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SAMJ: South African Medical Journal

On-line version ISSN 2078-5135
Print version ISSN 0256-9574

SAMJ, S. Afr. med. j. vol.100 n.4 Pretoria Apr. 2010




Vuvuzela sound measurements



To the Editor: Our recent paper in the SAMJ1 reported the maximum output levels of a vuvuzela at various distances from the horn. In response to enquiries, we provide additional information on the method and results reported in the earlier paper.

One commercial vuvuzela was used in the recording of sound levels at 4 different positions: (i) at the ear of the person blowing the vuvuzela; (ii) at the bell end; (iii) 1 m from the bell end; and (iv) 2 m from the bell end. All measurements were made approximately 1.6 m from the ground, in an openair setting. Sound levels were measured twice at a single instance while the vuvuzela was being blown by one of the investigators. Measurements were made using a calibrated Type 1 Larson Davis SLM 824 sound level meter with a 2559 normal sensitivity microphone fitted with a manufacturersupplied windscreen (WS001). Measurements were made using the fast response time option, which corresponds to a time constant of 0.125 s that is intended to approximate the time constant of human hearing.2

The initial report1provided the maximum instantaneous A-weighted sound pressure level (Lmax Fast [dBA]) averaged for 2 recordings during single vuvuzela blasts at 4 distances from the bell of the vuvuzela. This method is in agreement with the recommendation by the World Health Organization2 for measuring individual sound events. A-weighting was used for all measurements to compensate for the non-linear sensitivity of the human ear, which is differentially sensitive to sound across the frequency spectrum (least sensitive at very high and very low frequencies). A breakdown of the average intensities at individual frequencies across the frequency spectrum is provided in Table I. A characteristically flat frequency spectrum was evident between 250 and 8 000 Hz. The average intensity difference between the individual frequency measurements (Table I) of the 2 recordings at each of the 4 respective distances from the bell of the vuvuzela was 0.6 dB (±3.2 dB standard deviation).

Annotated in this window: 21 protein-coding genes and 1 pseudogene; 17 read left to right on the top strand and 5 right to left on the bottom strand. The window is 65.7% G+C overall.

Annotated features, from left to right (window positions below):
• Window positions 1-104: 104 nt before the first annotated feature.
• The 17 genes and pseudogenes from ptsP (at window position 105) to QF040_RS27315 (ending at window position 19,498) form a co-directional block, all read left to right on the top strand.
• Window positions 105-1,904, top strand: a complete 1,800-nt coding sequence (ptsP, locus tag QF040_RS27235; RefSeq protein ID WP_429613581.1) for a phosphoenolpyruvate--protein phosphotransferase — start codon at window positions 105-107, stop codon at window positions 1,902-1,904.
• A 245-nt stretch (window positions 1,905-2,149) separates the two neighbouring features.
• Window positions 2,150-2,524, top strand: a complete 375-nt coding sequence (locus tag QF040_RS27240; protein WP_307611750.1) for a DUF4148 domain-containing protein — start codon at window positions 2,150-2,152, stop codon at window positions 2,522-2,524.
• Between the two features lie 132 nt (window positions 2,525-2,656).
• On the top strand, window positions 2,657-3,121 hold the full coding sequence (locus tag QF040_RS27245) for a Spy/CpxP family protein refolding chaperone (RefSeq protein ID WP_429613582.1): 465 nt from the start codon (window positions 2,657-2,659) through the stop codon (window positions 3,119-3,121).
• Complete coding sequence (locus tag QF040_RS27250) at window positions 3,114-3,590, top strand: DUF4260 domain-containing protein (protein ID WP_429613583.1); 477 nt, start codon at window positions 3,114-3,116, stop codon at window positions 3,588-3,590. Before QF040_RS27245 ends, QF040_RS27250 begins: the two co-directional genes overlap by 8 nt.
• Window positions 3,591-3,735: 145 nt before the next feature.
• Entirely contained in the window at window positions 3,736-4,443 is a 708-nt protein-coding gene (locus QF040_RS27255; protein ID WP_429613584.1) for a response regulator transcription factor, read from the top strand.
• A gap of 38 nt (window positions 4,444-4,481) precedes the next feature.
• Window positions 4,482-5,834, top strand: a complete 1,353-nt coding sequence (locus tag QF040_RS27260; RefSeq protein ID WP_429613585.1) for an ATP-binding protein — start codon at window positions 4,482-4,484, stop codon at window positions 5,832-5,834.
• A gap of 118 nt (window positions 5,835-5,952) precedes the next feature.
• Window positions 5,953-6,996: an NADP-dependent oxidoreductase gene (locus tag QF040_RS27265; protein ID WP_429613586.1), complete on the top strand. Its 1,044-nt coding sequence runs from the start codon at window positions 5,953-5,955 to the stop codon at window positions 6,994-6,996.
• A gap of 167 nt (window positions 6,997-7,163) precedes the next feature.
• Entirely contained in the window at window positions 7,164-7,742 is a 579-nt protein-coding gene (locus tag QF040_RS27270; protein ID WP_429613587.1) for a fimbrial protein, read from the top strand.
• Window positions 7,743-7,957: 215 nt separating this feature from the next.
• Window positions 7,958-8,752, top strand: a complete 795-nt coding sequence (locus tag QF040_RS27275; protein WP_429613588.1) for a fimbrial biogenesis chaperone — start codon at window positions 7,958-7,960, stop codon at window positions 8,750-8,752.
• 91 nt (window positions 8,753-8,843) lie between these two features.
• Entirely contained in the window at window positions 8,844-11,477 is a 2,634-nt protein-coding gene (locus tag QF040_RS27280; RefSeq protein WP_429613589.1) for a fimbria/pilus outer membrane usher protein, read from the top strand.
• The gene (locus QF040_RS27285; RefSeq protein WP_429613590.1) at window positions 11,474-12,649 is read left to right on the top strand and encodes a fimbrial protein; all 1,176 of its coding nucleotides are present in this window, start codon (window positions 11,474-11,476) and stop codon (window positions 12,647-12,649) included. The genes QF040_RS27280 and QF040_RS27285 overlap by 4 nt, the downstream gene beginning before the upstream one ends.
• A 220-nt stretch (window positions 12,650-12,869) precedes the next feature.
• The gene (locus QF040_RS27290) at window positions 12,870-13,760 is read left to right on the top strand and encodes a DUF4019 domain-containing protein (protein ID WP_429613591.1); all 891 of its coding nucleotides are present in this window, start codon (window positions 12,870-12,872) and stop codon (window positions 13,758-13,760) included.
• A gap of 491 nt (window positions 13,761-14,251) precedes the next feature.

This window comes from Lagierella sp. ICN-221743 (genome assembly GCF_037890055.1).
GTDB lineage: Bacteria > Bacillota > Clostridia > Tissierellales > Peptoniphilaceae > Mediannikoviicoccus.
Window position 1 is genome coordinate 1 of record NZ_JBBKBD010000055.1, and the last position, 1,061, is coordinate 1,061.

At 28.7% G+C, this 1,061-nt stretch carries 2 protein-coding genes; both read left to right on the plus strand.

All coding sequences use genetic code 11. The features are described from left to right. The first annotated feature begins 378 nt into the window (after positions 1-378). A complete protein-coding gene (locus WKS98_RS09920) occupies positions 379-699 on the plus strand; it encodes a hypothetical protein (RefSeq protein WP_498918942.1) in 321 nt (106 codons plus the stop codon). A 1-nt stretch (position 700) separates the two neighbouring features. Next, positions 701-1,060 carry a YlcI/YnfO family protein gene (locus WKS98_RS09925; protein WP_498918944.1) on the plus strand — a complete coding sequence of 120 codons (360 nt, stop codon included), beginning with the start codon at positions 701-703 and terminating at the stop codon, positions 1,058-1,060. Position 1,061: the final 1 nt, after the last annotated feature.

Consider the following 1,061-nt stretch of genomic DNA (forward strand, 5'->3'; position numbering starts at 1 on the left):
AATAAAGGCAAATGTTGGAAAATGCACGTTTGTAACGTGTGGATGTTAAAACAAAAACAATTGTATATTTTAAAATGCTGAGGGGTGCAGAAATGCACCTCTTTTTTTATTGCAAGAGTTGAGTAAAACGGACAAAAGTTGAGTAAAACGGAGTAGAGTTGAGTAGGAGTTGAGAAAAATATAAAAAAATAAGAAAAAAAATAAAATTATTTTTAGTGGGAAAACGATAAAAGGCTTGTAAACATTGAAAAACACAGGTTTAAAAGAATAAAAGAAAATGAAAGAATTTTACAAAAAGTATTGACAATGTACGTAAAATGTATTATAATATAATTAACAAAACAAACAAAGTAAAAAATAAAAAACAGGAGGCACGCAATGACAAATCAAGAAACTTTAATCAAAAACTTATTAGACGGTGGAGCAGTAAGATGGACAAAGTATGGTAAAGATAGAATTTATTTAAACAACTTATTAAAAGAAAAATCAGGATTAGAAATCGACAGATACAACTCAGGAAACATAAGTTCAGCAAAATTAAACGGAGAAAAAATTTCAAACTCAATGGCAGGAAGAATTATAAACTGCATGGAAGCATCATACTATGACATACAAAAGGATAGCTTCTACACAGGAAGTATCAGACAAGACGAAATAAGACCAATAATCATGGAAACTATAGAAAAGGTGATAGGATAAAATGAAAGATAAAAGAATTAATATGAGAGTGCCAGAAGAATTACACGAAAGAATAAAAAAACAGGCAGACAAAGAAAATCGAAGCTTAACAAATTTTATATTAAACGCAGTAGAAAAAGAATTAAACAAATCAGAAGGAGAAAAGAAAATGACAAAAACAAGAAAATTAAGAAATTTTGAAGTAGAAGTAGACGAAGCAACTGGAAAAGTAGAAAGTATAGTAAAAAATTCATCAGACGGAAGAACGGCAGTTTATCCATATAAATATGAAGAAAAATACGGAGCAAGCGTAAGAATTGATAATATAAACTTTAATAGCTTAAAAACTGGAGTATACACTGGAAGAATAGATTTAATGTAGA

These measures provide an indication of the sound levels and frequency spectrum of a typical vuvuzela. There are now numerous types of vuvuzela made by several manufacturers, which may all produce varying intensity and frequency outputs. In addition to these variables, individuals blowing a vuvuzela will produce varying intensities depending on their technique and the pressure exerted. Also, the sound level produced by multiple individuals simultaneously blowing vuvuzelas within a limited space cannot be predicted from these data.


De Wet Swanepoel
Department of Communication Pathology
University of Pretoria, and Callier Center for Communication Disorders
University of Texas
Dallas, USA

James W Hall III
Department of Communication Pathology
University of Pretoria, and Department of Communicative Disorders
University of Florida
Gainesville, Fla, USA

Dirk Koekemoer
Research and Development Department


1. Swanepoel D, Hall JW III, Koekemoer D. Vuvuzela - good for your team, bad for your ears. S Afr Med J 2010; 100: 99-100.         [ Links ]

2. Berglund B, Lindvall T, Schwela DH, Goh KT, eds. Guidelines for Community Noise. Technical Report. Geneva: World Health Organization, 1999.         [ Links ]

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